Wednesday, September 04, 2013

Stardines Swim High Across the Sky

Stardines Swim High Across The Sky
                        and other poems
by Jack Prelutsky
illustrated by Carin Berger

Mr.Prelutsky is an inspiration. By writing about anything and everything under the sun that will appeal to a broad set of young audience, no doubt he has single-handedly managed to kindle the inner poet in many kids, thereby making poetry fun and accessible.

And, through Pizza, Pigs & Pancakes book, he generously shares many tools and techniques to demystify poetry-writing.

Thanks to Dr.Seuss, Shel Silverstein, Jack Prelutsky, Kenn Nesbitt et al, kids today can develop a genuine fondness for poetry - and not necessarily the esoteric, evocative ones that are traditionally exalted, but the engaging, playful ones that straddle the lines of the absurd and the profound.

The latest book to turn into an obsession in our house, based on repeat reads, is Stardines.

Associating intangible traits with well-known animals, Jack Prelutsky has presented a clever set of  16 poems that not only entertain but also challenge the young minds to think beyond the conventional.

Stardines, as can be guessed, are stars that swim about high in the sky like a school of sardines.

My favorites were: Plandas - Pandas that plan and plan but never get anything done; Braindeer - Reindeer with such amazing brain that can solve all the mysteries of the universe but can't communicate it to us as they cannot speak or write; The Gloose - Goose that's adhesive and has a tough time getting anywhere; and Bardvarks - Aardvarks that fancy themselves as poets but are so awful at it and we can't make them stop.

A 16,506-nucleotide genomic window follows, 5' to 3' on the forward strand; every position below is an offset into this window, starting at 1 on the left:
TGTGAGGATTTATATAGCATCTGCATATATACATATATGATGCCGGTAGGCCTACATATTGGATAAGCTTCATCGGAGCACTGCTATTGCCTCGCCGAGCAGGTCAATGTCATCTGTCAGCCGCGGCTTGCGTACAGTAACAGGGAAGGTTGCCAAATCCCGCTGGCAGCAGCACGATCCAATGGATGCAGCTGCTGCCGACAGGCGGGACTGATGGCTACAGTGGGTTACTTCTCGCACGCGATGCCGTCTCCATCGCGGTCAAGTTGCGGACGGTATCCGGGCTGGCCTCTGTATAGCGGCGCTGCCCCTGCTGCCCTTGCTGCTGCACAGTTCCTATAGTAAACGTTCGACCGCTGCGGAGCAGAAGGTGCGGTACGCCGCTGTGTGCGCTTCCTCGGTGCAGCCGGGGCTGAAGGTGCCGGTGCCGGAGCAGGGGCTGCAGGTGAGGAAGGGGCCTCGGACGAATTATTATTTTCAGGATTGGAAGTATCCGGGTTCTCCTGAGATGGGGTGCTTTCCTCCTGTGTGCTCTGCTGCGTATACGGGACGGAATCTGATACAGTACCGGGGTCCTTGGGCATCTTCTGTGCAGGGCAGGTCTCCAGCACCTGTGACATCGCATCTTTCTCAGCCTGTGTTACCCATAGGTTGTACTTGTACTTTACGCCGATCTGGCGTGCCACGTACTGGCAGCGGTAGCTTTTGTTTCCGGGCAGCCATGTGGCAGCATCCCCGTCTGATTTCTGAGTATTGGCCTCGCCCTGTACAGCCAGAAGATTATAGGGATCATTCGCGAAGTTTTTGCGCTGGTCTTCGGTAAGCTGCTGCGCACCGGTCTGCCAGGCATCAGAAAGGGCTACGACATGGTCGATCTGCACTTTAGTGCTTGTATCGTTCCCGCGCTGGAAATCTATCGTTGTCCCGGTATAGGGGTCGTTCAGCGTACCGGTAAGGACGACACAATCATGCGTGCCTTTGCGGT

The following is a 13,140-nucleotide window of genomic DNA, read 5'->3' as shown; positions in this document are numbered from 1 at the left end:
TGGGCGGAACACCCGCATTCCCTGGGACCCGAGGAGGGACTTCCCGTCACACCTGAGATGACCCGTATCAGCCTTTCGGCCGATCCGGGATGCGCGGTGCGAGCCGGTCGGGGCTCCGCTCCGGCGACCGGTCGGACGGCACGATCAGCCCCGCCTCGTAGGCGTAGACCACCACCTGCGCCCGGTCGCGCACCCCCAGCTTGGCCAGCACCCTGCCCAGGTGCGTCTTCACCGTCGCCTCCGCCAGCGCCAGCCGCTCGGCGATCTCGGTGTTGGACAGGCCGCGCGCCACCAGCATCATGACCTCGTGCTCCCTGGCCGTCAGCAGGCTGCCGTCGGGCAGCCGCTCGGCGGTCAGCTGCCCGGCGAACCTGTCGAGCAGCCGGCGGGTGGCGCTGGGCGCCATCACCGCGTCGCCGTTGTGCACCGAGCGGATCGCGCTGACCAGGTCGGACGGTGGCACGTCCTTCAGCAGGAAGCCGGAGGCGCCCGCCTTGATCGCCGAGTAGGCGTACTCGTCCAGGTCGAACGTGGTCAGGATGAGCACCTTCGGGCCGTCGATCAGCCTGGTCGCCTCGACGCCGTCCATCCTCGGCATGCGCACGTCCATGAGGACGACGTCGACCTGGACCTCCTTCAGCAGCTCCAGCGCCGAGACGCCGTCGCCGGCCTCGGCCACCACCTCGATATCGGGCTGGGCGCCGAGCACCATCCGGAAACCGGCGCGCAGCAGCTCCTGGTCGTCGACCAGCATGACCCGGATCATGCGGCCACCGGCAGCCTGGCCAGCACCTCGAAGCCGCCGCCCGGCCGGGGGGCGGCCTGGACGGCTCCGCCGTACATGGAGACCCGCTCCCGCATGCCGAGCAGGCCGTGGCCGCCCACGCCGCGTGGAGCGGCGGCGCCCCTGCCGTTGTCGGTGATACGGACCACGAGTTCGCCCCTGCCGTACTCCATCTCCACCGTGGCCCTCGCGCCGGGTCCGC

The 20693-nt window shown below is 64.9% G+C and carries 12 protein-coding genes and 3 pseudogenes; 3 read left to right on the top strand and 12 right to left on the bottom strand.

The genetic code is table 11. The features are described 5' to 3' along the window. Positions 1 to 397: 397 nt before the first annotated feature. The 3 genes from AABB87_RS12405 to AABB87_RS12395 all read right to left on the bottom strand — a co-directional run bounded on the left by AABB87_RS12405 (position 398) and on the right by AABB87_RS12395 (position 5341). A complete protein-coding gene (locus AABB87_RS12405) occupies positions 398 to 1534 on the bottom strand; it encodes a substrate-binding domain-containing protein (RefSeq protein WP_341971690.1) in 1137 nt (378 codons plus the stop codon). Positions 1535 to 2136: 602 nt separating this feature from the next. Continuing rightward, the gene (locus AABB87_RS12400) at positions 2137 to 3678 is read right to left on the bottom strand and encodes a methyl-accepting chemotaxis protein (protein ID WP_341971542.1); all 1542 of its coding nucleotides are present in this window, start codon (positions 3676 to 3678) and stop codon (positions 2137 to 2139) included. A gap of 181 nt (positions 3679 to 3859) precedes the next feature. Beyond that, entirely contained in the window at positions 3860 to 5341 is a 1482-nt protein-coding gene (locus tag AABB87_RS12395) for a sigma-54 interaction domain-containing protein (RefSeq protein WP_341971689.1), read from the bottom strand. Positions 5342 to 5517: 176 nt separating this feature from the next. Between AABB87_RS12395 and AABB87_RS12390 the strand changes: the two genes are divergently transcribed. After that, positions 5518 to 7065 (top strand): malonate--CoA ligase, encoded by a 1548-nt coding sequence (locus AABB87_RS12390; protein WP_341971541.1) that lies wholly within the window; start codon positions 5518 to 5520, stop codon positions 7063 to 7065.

The 8 year olds favorites in this collection happen to be: Bluffaloes, Jollyfish and Magpipes.

What I admire deeply about these poems is the uncompromising use of language - no dilution, no patronizing, just unadulterated joy. And, no gimmicks, no odd menagerie of amalgamated mutants, but an inventive marriage of everyday animals with incongruous peculiarities.

BLUFFALOES are bulky beasts,
Preposterously large.
Their demeanor is imposing,
They appear to be in charge.

Despite their size and attitude,
They're neither fierce nor tough,
And BLUFFALOES just run away
If you should call their bluff.

Of course, the book would be incomplete without the brilliant illustrations by Carin Berger. Each 2-page spread is" a carefully constructed diorama with cut paper and other found objects", plus tags and labels and pins and things that have the quaint vintage charm. That just barely scratches the surface. How does an artist match the skilled wordplay in such a work? Magpipes are amazingly rendered and so are the Braindeer. How about Bluffalo? How can the abstract 'bluff' be presented alongside the majestic 'buffalo'? Ms.Berger has done it!

Browse Inside at HarperCollins

[image source: HarperCollins]


Arundhati said...

Oooh! Sounds beautiful

carinberger said...

thank you so much for your review of stardines! love your blog! carin

Prad said...

Sounds delightful!

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